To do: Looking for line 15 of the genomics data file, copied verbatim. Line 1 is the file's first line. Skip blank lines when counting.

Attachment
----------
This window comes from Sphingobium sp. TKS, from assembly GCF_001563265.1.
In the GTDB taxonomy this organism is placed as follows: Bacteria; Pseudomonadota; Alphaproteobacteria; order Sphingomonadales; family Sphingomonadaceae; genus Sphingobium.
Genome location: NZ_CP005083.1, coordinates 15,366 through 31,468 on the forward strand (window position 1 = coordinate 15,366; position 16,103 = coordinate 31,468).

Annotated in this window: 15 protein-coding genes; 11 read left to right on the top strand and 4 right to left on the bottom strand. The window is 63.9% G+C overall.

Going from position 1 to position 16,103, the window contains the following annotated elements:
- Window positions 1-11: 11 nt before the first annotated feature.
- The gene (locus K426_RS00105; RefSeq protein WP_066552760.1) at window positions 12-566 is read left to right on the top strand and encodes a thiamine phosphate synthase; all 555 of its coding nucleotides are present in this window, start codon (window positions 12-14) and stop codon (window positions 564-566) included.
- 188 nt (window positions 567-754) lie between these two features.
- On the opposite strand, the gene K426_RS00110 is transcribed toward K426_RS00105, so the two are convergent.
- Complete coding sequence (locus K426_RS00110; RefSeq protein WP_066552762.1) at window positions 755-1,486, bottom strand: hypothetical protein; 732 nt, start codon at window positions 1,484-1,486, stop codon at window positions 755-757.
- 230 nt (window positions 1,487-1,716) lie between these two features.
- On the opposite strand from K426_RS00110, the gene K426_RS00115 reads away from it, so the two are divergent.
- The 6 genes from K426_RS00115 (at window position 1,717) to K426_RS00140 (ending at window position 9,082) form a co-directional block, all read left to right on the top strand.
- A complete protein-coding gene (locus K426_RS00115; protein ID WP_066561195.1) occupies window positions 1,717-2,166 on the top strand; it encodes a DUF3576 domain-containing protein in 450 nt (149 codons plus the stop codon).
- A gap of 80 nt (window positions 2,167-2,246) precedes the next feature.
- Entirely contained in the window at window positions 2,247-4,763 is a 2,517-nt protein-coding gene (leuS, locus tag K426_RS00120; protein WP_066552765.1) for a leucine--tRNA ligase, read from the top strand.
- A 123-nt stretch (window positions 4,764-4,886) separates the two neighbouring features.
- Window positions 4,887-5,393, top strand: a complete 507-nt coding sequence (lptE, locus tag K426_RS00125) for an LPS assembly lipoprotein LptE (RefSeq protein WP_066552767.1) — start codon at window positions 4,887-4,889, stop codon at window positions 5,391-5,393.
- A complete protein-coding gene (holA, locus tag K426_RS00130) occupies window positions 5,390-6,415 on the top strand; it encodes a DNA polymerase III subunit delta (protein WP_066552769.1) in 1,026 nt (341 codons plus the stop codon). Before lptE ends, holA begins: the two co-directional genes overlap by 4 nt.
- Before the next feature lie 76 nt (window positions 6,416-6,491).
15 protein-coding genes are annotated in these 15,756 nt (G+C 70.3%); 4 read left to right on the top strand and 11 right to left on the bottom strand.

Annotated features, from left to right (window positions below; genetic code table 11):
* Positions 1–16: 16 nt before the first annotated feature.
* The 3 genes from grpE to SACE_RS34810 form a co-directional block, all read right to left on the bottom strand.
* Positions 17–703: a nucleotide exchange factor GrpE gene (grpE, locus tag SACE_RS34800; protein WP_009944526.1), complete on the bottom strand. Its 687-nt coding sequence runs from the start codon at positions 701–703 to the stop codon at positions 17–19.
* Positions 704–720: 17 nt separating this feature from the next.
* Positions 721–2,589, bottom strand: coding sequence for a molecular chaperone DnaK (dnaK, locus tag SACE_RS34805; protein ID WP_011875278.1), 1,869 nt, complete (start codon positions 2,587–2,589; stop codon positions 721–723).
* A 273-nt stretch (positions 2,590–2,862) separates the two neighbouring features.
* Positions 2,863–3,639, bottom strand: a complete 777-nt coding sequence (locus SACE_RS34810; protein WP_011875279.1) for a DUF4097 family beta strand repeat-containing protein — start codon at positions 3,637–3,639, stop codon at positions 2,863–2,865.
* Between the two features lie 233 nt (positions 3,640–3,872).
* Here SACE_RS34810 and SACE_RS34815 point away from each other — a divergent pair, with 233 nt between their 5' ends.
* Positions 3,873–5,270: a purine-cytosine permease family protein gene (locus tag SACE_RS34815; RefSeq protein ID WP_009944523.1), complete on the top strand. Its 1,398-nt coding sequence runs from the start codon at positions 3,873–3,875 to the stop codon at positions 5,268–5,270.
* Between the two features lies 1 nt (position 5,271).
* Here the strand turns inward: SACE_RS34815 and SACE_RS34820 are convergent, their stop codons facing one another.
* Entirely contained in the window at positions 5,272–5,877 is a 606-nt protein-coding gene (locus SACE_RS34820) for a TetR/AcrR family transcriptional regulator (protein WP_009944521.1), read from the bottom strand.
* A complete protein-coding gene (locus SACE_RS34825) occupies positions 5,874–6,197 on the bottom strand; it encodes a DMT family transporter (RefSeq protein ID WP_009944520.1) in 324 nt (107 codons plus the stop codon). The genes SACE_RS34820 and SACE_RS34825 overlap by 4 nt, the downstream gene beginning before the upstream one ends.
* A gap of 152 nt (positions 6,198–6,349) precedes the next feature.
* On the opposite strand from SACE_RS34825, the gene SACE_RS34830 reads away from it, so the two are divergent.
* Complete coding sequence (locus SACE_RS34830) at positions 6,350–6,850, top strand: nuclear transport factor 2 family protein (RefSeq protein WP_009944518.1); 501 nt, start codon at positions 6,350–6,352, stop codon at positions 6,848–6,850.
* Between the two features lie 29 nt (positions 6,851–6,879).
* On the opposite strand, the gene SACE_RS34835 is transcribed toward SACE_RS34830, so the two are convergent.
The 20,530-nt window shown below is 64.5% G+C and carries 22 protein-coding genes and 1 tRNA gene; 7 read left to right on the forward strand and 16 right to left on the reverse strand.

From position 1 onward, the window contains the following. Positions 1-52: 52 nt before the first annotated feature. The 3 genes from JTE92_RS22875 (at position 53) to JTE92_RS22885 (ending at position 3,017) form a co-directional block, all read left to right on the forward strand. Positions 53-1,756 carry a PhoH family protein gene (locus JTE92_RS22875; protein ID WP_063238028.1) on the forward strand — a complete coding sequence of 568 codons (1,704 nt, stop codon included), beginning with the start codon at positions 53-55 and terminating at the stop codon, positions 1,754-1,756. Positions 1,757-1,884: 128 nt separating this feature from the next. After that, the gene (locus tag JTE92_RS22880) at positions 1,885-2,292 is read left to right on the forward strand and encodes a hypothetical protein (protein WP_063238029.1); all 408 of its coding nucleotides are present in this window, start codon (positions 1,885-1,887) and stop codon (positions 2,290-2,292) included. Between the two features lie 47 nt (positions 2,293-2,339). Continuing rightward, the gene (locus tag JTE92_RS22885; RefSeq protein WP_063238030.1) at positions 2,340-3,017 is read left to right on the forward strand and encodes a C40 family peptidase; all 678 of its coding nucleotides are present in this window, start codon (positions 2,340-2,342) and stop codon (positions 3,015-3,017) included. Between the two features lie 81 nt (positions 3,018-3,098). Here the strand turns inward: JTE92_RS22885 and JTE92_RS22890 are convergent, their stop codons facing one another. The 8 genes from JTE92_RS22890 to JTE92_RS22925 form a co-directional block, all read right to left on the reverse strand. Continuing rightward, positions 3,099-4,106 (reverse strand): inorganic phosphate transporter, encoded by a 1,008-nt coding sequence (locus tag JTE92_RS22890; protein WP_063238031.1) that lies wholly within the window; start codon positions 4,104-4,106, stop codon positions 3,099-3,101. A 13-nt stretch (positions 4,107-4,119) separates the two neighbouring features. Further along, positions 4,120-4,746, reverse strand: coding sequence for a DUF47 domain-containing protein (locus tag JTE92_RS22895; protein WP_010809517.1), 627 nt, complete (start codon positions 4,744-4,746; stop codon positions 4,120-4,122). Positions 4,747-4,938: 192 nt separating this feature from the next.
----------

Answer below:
- A gap of 80 nt (window positions 2,167-2,246) precedes the next feature.